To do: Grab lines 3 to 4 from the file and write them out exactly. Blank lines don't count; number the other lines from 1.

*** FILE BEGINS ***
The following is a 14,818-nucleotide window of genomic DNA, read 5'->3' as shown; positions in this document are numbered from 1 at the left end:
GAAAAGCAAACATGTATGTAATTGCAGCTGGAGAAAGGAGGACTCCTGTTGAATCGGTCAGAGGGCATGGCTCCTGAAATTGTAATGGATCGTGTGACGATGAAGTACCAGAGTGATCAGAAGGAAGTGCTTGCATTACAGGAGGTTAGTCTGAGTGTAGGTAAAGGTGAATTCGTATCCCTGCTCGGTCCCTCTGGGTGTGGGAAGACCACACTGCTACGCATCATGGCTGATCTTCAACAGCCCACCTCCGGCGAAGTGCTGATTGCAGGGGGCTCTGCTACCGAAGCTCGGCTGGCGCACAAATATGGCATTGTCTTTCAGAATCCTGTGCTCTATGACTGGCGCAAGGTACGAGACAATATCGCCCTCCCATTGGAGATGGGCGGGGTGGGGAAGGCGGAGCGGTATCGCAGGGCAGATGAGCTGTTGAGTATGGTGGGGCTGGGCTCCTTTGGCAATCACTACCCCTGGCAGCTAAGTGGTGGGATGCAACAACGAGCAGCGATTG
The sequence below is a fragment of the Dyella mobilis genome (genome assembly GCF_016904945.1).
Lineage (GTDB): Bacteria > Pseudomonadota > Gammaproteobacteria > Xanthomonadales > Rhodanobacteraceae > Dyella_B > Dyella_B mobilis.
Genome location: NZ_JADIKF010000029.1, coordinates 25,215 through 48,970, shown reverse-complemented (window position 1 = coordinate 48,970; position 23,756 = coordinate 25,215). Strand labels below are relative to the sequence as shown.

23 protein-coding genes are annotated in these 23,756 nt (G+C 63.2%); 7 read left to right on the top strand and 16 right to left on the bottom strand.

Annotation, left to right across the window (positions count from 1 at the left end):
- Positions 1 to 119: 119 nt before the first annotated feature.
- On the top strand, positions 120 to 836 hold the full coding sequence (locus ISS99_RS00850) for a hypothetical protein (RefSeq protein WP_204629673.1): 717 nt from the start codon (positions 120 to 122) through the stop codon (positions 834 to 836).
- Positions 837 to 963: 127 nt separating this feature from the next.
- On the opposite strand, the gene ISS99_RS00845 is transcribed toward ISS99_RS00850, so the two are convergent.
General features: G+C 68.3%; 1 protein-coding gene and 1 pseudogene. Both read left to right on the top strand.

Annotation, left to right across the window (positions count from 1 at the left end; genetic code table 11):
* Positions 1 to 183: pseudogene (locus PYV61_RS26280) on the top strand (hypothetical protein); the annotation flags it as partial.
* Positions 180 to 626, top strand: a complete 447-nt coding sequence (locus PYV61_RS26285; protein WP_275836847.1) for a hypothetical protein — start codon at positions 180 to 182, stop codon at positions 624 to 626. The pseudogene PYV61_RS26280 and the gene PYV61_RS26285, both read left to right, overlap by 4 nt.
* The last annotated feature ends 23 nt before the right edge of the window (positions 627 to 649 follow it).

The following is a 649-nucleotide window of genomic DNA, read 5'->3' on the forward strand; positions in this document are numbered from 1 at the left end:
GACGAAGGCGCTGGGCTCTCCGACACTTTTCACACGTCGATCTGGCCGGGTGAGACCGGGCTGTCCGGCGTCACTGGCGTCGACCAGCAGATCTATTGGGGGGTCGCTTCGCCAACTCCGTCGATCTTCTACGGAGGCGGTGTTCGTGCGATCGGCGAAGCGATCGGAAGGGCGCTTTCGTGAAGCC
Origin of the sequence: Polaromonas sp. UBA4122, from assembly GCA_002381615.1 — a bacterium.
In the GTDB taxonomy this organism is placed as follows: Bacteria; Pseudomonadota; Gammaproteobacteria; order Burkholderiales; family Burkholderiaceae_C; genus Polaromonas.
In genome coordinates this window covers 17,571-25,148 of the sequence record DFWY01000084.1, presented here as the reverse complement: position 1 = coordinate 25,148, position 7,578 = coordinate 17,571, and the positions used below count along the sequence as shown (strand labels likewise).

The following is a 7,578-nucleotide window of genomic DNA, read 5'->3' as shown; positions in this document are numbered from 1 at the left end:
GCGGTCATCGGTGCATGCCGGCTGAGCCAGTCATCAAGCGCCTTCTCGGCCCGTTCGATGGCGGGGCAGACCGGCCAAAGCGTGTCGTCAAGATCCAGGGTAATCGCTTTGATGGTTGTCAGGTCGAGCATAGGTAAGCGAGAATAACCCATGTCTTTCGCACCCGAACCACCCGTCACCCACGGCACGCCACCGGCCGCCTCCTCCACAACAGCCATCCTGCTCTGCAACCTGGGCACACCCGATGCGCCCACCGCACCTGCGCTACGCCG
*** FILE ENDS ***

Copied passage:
The sequence below is a fragment of the Dyella mobilis genome (genome assembly GCF_016904945.1).
Lineage (GTDB): Bacteria > Pseudomonadota > Gammaproteobacteria > Xanthomonadales > Rhodanobacteraceae > Dyella_B > Dyella_B mobilis.